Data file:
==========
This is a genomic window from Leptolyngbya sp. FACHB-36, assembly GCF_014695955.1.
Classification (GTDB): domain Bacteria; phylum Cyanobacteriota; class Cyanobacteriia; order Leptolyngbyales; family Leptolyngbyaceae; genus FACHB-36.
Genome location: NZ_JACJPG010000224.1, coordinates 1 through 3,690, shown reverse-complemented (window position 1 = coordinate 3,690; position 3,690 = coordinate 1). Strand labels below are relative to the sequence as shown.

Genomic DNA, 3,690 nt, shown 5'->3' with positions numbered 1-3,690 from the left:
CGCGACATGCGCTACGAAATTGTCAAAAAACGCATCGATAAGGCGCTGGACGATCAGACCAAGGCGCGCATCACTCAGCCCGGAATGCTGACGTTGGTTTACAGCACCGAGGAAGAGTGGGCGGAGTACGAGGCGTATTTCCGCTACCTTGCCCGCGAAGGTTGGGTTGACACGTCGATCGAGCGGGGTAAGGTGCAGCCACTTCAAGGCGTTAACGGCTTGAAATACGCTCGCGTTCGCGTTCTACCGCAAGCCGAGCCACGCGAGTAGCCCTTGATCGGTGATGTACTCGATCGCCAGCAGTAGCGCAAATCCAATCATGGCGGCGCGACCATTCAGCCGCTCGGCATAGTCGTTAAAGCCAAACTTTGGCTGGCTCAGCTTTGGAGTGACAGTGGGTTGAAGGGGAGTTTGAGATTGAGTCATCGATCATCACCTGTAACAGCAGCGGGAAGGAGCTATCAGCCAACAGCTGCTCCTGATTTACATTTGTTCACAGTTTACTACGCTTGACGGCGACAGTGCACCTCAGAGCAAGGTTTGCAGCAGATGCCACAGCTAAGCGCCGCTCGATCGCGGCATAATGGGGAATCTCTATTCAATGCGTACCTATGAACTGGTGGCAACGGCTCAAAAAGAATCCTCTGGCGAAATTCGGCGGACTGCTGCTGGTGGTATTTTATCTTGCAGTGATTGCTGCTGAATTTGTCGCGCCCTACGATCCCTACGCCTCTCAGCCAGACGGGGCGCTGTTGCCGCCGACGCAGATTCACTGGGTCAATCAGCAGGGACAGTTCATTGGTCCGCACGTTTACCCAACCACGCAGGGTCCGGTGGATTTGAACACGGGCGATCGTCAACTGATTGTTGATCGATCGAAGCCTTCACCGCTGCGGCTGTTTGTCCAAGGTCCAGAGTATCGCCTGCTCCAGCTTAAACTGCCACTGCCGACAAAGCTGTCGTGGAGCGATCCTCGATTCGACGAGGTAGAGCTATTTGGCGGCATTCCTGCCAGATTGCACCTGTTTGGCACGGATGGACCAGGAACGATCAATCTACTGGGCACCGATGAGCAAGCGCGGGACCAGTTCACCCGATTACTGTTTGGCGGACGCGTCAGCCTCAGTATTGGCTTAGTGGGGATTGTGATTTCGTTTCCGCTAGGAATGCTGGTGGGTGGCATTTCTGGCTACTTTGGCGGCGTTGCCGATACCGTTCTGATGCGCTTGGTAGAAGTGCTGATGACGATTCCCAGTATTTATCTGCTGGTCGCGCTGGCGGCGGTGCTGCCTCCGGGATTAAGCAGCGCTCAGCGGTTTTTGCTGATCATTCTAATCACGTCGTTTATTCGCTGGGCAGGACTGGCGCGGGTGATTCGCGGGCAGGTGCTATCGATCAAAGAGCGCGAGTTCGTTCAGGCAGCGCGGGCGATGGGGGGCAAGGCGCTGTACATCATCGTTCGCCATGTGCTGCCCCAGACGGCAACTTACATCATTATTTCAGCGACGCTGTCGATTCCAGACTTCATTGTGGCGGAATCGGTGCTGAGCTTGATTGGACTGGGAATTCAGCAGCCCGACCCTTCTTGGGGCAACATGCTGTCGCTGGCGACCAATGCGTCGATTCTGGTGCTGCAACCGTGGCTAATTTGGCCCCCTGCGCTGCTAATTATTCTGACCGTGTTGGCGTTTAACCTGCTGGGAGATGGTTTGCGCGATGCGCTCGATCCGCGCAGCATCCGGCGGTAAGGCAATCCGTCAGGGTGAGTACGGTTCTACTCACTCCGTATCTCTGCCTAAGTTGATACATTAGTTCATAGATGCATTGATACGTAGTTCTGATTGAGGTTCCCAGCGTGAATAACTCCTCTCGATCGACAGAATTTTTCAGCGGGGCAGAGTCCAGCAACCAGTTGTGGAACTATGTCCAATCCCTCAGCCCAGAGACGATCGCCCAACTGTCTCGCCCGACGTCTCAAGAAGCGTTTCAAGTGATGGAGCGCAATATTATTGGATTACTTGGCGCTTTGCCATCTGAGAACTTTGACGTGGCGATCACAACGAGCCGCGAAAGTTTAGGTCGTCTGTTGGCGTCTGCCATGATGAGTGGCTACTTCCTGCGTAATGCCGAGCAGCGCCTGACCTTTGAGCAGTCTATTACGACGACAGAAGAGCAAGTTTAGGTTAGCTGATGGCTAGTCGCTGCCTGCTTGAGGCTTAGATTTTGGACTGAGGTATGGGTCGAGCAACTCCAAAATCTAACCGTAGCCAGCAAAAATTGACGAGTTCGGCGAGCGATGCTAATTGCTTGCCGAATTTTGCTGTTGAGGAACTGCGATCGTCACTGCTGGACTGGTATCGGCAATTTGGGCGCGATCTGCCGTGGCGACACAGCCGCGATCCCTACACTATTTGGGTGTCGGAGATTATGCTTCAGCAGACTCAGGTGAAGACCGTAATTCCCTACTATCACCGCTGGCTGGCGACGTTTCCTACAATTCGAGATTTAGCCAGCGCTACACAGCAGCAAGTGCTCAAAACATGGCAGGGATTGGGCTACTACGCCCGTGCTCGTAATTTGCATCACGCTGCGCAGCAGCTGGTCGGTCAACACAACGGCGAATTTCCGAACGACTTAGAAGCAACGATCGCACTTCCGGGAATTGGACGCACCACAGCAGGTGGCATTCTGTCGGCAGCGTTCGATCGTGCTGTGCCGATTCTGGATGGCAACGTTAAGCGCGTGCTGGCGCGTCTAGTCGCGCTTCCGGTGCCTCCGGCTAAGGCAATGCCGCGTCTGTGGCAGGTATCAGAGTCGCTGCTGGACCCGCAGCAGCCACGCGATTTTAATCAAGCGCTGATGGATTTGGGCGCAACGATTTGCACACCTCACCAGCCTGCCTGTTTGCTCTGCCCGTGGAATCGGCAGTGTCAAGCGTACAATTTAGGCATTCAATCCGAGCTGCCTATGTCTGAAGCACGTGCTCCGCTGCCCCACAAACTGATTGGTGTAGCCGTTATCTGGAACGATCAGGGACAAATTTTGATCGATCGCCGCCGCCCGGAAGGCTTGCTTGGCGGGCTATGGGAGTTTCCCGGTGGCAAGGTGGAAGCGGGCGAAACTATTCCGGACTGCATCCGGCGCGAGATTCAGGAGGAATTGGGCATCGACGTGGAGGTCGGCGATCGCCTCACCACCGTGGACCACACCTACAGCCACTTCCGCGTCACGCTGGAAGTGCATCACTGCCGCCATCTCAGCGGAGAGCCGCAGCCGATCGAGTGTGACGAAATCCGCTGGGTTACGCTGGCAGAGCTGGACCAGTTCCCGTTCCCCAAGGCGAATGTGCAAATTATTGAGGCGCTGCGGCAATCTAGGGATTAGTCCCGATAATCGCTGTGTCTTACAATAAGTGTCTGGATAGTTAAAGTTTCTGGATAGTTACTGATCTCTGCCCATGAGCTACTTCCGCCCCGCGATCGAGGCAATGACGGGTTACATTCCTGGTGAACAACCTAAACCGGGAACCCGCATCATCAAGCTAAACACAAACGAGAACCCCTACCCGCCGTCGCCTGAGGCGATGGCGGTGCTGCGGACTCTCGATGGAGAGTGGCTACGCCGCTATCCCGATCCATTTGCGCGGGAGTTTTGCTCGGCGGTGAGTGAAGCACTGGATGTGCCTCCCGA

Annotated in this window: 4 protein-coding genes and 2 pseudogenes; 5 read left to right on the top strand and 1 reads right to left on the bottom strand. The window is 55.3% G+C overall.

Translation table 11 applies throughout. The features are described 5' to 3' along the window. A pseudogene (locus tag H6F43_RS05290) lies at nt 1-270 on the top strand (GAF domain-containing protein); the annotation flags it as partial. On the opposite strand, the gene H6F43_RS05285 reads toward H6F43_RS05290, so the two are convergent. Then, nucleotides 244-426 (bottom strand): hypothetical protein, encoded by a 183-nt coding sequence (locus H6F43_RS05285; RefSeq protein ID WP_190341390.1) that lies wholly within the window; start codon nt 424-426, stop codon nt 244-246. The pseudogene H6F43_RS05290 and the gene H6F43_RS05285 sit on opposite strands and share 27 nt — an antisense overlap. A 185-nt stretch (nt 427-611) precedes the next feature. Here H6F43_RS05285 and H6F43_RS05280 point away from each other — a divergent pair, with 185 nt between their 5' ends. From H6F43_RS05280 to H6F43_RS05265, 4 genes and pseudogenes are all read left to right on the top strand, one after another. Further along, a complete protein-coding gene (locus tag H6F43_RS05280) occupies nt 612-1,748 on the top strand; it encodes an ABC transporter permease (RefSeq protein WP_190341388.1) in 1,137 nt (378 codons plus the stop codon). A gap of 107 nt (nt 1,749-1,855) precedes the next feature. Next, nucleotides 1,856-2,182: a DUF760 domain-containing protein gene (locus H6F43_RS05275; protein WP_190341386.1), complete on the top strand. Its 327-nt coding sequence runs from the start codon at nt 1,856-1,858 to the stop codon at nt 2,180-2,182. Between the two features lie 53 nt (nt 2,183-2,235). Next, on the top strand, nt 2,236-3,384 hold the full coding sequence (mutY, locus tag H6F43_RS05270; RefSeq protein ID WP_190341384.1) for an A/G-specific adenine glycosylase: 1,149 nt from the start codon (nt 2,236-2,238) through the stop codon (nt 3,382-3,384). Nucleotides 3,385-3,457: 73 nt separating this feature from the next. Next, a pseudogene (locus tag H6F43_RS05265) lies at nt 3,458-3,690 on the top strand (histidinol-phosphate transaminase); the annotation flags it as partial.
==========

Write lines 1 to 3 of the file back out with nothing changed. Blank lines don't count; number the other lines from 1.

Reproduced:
This is a genomic window from Leptolyngbya sp. FACHB-36, assembly GCF_014695955.1.
Classification (GTDB): domain Bacteria; phylum Cyanobacteriota; class Cyanobacteriia; order Leptolyngbyales; family Leptolyngbyaceae; genus FACHB-36.
Genome location: NZ_JACJPG010000224.1, coordinates 1 through 3,690, shown reverse-complemented (window position 1 = coordinate 3,690; position 3,690 = coordinate 1). Strand labels below are relative to the sequence as shown.